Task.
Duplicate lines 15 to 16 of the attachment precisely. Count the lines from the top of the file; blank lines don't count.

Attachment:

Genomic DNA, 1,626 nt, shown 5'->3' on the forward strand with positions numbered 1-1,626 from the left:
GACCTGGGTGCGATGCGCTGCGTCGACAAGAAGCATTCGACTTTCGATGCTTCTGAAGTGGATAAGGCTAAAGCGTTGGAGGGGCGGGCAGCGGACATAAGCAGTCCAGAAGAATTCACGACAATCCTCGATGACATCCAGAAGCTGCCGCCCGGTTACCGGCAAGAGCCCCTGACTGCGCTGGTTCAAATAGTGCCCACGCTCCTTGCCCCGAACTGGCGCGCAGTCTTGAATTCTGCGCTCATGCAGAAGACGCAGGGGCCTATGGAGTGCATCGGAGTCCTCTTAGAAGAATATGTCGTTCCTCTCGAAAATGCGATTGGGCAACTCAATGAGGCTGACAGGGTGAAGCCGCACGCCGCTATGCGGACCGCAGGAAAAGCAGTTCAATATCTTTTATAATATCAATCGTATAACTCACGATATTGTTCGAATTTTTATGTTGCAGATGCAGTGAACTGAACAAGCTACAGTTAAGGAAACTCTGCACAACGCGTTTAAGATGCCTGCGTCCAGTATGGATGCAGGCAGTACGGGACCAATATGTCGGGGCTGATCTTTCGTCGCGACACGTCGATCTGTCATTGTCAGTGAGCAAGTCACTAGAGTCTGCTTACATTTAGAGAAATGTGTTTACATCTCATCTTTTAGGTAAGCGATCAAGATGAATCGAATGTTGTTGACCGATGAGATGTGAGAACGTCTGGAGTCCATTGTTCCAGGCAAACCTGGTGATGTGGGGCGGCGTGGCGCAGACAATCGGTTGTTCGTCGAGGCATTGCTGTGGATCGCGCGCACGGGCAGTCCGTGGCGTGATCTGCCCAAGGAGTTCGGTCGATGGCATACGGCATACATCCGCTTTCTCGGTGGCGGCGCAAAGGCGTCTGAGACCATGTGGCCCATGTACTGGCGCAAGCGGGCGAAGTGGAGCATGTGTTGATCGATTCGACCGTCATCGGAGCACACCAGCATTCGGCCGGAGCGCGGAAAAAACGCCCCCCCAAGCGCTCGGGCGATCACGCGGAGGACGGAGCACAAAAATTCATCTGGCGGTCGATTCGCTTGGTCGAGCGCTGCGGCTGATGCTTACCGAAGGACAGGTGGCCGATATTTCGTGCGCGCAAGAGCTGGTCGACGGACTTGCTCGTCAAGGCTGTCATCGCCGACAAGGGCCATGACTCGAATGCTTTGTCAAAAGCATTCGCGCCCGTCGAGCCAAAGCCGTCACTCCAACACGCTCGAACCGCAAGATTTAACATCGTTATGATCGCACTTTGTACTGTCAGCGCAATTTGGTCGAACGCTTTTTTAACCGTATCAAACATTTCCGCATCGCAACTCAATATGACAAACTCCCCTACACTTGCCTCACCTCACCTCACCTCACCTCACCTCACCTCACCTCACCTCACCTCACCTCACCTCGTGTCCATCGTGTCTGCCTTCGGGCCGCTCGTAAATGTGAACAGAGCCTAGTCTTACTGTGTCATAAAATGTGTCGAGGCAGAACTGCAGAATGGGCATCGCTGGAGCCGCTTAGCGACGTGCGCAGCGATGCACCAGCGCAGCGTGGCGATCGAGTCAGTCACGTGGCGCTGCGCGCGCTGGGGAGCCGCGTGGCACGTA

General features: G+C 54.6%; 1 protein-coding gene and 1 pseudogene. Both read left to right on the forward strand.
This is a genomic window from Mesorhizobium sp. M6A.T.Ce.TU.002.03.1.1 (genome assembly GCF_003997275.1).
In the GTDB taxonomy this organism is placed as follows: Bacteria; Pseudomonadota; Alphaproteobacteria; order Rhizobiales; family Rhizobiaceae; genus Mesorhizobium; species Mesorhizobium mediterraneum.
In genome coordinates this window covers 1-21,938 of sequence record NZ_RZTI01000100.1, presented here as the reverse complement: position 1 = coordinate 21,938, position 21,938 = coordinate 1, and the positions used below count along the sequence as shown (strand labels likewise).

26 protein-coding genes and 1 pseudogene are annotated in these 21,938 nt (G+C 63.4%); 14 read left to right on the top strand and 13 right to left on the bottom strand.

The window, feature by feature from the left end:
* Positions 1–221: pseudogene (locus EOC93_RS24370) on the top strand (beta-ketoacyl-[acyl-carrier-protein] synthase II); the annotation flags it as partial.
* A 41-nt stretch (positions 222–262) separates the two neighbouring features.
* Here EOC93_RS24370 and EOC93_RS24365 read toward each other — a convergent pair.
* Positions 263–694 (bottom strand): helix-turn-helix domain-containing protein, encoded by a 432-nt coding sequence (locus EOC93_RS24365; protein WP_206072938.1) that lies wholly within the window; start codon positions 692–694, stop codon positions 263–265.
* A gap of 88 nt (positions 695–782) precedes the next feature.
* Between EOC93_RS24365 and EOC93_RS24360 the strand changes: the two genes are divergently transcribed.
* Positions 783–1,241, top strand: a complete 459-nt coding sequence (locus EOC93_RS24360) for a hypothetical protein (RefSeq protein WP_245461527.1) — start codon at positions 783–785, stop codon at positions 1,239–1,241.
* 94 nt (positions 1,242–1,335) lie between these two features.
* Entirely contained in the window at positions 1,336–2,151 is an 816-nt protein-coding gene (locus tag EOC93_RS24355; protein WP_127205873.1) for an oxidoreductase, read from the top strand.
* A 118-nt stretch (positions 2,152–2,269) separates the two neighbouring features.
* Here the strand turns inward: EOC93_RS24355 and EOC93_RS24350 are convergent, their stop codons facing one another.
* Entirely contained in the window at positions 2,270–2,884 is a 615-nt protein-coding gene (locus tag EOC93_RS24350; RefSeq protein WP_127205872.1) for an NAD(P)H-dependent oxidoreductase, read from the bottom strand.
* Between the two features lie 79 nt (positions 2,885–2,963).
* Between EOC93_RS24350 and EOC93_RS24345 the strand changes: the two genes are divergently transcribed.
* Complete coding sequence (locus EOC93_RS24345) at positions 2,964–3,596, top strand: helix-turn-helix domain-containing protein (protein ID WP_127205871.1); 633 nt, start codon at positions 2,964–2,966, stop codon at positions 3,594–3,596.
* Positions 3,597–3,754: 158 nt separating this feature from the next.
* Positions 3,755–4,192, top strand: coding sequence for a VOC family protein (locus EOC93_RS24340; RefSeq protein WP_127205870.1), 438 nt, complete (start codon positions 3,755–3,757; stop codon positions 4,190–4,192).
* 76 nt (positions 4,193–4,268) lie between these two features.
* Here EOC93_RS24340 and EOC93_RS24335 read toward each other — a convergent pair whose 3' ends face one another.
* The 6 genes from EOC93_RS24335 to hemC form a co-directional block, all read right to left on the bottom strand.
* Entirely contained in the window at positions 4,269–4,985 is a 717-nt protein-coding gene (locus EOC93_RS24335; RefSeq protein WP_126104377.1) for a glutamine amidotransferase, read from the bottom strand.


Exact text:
* Positions 783–1,241, top strand: a complete 459-nt coding sequence (locus EOC93_RS24360) for a hypothetical protein (RefSeq protein WP_245461527.1) — start codon at positions 783–785, stop codon at positions 1,239–1,241.
* 94 nt (positions 1,242–1,335) lie between these two features.